The fish oil does a couple things, as Karen mentioned.  It's an anti-inflammatory, it helps with blood cholesterol levels, it even helps with brain activity.  Karen also mentioned Vitamin D, which is especially useful for athletes in more northern climates during the winter, as they are exposed to less sunlight.  There are a lot of athletes who are Vitamin D-deficient, and that can lead to injury because of reduced bone density.

My main point, again, is that you need to be careful with all supplements.  Obviously, you need to show more caution with something like a weight loss pill than a multivitamin.  When it comes to the types of supplements I mentioned earlier, I'll stress again that a lot of your goals can be met through the foods that you eat.  For instance, protein supplements are popular, but I think people would be surprised at how much protein you really need.  The amount of protein you need in your diet is about a gram per pound of body weight per day; a lot of people go crazy with protein supplements throughout the day, and it's not really necessary.  If you do choose to add a supplement to your regimen, do your research first.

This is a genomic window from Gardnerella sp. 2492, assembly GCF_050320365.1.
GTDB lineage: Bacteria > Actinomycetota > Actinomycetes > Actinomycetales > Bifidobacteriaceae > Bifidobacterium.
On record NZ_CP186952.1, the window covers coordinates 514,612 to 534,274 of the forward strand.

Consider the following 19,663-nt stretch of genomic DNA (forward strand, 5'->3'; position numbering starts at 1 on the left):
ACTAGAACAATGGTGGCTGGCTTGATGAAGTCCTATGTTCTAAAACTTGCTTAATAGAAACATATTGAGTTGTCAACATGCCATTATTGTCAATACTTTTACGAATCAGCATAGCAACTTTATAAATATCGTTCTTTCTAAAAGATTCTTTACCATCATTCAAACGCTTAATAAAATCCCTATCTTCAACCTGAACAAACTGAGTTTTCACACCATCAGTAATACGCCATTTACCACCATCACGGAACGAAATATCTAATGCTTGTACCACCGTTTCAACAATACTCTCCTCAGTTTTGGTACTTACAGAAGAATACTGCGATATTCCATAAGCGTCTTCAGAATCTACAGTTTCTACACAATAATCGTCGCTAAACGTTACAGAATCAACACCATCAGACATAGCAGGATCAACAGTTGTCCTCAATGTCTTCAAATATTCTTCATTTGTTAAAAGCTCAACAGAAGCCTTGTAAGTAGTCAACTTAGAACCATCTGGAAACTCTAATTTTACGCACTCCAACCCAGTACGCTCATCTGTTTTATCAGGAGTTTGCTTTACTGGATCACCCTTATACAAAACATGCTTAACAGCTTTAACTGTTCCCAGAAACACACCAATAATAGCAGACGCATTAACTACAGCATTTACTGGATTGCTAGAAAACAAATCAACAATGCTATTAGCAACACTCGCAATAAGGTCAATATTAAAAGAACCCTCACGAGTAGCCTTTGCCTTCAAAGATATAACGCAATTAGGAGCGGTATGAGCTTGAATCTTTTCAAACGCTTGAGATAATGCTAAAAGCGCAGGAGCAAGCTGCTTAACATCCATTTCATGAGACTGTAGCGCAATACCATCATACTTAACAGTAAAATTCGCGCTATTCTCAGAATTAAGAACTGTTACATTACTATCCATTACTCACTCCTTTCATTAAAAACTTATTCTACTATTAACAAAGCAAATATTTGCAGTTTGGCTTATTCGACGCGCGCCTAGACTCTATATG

Thanks, and good luck!

- Kevin Luhrs, Tampa Bay Buccaneers' Team Sports Dietitian